As Dr. Davidson stated, we need to stop placing heavy, unrealistic expectations on ourselves and instead of attempting to manage everything ourselves, turning control over to God instead. If we do not, we come to dislike ourselves when we don't meet those expectations. As a result, we will project that negative attitude upon others, making our dissatisfaction with our own imperfections about them rather than dealing with the issues honestly ourselves. 

Humility is the antidote to the myth of perfectionism that eats away at the heart of our spiritual lives, drowning that life in depression, sinking us into despair. If we feel we need to be perfect, we will certainly fail at the things we try, whether they be physical, intellectual, or spiritual matters. 

For me, the key observation was and remains "Perfectionism kills the ability to move forward. We won't try if we can't be perfect." That's what happens when we accept the corrosive myth of perfectionism. 

Author Joshua DuBois, referencing the parable of the shepherd searching for the lost sheep in Luke 15:4-7, remarks in The President's Devotional, "[Our God] is not a God who loves the righteous--because none are righteous, none. He's not a God who values those who have it all together, because who among us really does?" None of us manages to get through life without stumbling. None of us is perfect.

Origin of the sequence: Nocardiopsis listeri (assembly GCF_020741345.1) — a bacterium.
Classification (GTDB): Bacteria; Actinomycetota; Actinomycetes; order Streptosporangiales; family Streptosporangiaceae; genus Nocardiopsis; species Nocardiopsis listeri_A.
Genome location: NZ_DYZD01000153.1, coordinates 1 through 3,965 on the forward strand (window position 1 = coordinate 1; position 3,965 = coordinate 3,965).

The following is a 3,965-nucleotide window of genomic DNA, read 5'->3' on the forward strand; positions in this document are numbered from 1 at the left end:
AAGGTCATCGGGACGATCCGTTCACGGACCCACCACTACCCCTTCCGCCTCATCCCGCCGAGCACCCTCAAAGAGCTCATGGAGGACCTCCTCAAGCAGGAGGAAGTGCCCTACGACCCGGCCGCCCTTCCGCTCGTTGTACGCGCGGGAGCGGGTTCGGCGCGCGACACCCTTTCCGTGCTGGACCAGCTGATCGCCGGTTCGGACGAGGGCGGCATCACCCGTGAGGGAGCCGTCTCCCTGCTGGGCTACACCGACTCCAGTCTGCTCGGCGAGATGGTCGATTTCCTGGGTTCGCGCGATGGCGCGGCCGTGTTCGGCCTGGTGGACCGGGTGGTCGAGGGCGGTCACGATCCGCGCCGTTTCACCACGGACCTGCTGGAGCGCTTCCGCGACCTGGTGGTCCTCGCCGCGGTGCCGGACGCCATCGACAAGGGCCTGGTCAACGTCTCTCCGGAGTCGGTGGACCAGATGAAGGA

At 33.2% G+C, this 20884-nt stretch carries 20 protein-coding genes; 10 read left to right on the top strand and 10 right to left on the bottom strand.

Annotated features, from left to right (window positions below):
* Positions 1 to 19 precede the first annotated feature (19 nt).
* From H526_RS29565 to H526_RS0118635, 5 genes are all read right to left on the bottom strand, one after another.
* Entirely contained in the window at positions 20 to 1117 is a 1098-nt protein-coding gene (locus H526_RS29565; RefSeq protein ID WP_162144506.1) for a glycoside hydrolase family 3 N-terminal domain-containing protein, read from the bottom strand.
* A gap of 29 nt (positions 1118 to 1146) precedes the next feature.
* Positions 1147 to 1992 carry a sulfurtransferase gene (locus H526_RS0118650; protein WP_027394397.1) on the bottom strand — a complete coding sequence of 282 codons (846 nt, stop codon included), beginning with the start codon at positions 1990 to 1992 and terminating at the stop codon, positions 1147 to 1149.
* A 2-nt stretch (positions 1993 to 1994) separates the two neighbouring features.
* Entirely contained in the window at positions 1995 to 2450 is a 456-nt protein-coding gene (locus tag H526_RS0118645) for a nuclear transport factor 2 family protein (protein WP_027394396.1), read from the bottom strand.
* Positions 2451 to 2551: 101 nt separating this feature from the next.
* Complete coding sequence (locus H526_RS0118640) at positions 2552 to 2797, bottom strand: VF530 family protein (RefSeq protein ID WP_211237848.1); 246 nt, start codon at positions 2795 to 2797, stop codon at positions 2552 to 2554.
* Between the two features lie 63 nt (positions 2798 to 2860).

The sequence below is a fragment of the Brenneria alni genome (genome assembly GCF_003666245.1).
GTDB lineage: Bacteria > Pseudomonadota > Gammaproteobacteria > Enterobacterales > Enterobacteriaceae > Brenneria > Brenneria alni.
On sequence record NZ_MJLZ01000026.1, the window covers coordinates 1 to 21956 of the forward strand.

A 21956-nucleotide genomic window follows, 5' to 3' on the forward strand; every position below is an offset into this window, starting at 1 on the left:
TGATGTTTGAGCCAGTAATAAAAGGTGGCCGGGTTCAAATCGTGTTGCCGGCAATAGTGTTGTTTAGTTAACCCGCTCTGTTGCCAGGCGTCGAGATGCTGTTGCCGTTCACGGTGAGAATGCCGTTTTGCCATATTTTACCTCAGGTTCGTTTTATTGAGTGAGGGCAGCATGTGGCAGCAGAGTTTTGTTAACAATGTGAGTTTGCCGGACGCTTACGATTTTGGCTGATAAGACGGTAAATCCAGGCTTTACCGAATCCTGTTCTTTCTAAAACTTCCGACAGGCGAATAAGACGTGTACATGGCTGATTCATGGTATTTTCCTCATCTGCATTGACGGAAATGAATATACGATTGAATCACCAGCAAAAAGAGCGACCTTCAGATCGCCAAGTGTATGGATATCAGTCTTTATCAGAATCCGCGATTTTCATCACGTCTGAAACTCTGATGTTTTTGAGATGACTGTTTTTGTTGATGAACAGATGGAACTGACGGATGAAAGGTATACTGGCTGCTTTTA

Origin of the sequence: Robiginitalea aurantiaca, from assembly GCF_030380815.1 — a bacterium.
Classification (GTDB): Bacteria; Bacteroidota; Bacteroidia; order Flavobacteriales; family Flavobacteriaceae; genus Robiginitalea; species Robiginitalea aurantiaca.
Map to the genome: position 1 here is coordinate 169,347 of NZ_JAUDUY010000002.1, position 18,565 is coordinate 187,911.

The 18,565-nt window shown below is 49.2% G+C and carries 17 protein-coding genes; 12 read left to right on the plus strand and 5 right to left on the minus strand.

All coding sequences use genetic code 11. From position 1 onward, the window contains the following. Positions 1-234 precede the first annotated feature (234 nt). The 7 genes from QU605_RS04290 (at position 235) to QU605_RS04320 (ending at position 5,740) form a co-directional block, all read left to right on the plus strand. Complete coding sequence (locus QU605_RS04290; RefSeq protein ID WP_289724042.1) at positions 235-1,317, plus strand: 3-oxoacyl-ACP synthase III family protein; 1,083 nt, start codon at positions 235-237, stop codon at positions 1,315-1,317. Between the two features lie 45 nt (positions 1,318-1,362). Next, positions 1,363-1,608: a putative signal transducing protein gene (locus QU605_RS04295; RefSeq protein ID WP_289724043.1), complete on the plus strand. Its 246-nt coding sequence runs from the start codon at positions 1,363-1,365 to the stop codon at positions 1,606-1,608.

Finally, author Kirk Byron Jones in his book, Rest in the Storm, warns that we cannot expect each other to be able to address (perfectly or otherwise) all of the problems we face in our sojourn through life. Jones quotes Dr. E.V. Hill's consideration of this matter. While this is a warning for pastors, once again it is good advice for everyone, "Now we need to be careful. Sometimes the expectation that we meet all these demands convinces us that we can. This can give us a messianic complex that is destructive to the preacher and the preacher's family. This messianic complex can work on us so that we can feel bad about not being able to solve all the problems that are brought to us. This is a horrible addiction. There is glamour and glee in thinking that you have the answer to many problems and feeling that others think so. It is very seductive, and we can become addicted to it. And it is subtle; we want to endear people to us, but this can lead to people expecting too much from us, and us expecting too much from ourselves." 

Let's all be humble. Let's all admit we are not perfect beings. Let's lower the expectations a bit, Let's get away from the idea that anything short of perfection is unacceptable. We'll all be healthier for that.

Wishing everyone peace ... and a healthy does of humility ... so we can all move forward together.  

Monday, September 5, 2016

Be Dressed for Action